Take on the challenges to eradicate poverty
Updated: 2013-11-08 10:28
By Kalina Tsang (HK Edition)
Hong Kong's first official poverty line announced in September marks a historic move in the poverty alleviation work of the HKSAR government. Oxfam Hong Kong welcomes the government's initiatives in tackling the poverty problem, particularly studying measures to assist working poor families. Setting the poverty line is just the first step, and we believe a more comprehensive and holistic approach is needed to tackle the root cause of poverty in the long run.
In the Hong Kong Poverty Situation Report 2012, six social groups are identified - the working poor, Comprehensive Social Security Assistance (CSSA) recipients, the elderly, single parents, new arrivals and youth and children. The needs and situations of each social group are different, and there's no single fast and strict rule that can solve all poverty problems. A more comprehensive strategy with a clear poverty reduction target is needed to address the specific needs and to offer tailored support to each affected social group.
Instead of giving out money, we think a more effective way to help the least disadvantaged is to enhance their self-reliance through building up a better welfare, education and retraining system. We propose three measures. First, a low-income family subsidy should be introduced to assist the working poor to raise children. Second, child-care support should be strengthened to enable single parents to work. And third, the educational system should be improved to allow upward mobility for the children from the ethnic minorities.
Working poor is one of major disadvantaged groups which is left out of the all-catch safety net of CSSA. It accounts for more than half of the poor people living in working households. Among them, more than 90 percent (143,600 households) do not apply for CSSA. Yet, more than half (60 percent) of them have the heavy burden of raising children. In view of this, we have called for the introduction of Low Income Family Subsidy to help these targeted families.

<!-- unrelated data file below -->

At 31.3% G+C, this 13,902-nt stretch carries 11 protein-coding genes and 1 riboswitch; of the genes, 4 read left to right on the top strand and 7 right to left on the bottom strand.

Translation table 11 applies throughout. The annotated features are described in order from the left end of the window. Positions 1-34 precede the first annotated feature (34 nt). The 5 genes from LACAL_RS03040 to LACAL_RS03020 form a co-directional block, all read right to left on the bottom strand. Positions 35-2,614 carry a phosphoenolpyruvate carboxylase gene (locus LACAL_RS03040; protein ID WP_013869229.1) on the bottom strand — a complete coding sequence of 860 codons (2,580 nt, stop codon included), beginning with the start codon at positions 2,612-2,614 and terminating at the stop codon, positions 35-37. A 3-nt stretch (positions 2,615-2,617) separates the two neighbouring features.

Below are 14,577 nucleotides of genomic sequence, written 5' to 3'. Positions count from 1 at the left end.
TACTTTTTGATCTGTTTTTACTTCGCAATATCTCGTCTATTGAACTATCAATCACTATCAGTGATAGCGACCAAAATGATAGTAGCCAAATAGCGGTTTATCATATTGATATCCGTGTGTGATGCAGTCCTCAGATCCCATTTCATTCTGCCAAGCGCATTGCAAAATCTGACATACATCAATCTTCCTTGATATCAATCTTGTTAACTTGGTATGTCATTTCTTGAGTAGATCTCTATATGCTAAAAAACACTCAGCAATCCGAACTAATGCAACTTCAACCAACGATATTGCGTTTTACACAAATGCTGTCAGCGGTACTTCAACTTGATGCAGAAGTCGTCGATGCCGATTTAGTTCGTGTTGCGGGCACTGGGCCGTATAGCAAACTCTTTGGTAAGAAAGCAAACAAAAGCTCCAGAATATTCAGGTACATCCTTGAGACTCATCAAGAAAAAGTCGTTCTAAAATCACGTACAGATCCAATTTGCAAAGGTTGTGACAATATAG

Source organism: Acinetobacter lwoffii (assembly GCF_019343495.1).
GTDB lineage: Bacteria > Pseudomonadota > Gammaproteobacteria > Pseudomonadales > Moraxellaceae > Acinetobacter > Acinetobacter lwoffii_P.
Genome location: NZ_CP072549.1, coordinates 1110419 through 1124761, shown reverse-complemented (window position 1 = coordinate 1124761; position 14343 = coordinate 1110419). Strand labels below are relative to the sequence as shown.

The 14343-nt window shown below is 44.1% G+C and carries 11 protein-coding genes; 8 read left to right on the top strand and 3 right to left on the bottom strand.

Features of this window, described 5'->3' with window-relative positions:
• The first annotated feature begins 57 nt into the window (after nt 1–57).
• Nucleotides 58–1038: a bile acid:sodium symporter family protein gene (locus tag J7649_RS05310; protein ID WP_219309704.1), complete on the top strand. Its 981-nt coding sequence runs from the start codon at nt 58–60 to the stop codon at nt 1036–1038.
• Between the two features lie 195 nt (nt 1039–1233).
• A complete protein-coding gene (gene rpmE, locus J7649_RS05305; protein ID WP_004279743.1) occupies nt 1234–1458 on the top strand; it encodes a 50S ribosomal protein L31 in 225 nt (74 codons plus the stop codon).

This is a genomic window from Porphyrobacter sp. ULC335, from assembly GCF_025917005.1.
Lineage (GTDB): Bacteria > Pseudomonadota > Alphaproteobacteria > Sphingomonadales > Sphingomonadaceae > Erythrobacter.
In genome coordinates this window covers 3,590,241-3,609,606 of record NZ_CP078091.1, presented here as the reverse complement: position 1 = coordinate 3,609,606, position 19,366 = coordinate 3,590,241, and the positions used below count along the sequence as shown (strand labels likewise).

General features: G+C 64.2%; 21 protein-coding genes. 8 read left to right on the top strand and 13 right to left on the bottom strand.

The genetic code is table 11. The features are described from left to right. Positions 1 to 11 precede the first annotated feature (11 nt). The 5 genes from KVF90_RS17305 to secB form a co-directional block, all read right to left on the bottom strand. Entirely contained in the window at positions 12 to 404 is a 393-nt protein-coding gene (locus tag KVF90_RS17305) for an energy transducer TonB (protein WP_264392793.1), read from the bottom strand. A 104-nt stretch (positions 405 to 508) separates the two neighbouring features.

Oxfam's recommendation is that the first two eligible children of working poor families will receive HK$800 each, the third and fourth child HK$600 each, and the fifth and subsequent ones HK$400 each. With a reasonable cost of around HK$1.73 billion, 110,000 working poor households with children can benefit. This scheme can assist more than 400,000 people, including 180,000 children. We believe this subsidy can help them maintain a basic standard of living without having to apply for CSSA, and most importantly, prevent inter-generational poverty. To effectively achieve these goals, the government should set a target to reduce the total number of poor children by half within five years.
The poor single-parents group is probably smaller in numbers (81,000 persons), but this group has the highest CSSA take-up rate of 68.1 percent, while only 16.2 percent of them are economically active. Even if many single-parents on CSSA are willing to work, they could not find someone to take care of their young children during work. Institutional child care service is either inaccessible or expensive to them. Though some fee waivers are offered to low income households, quotas are always limited and in high demand.
To encourage single-parents on CSSA to take up a job, it is crucial for the government to revise the disregarded earnings system in CSSA, like allowing the disregarded earnings to be used on child-care expense. It is worthy for the government to strengthen child-care support service, and to explore more retraining and job opportunities catered for their needs.
Poverty eradication is not a mission impossible. It can succeed if the government and the community at large are determined and committed to take on the challenges and not afraid to make changes.
The author is senior manager of the Hong Kong Programme Unit at Oxfam Hong Kong.
(HK Edition 11/08/2013 page9)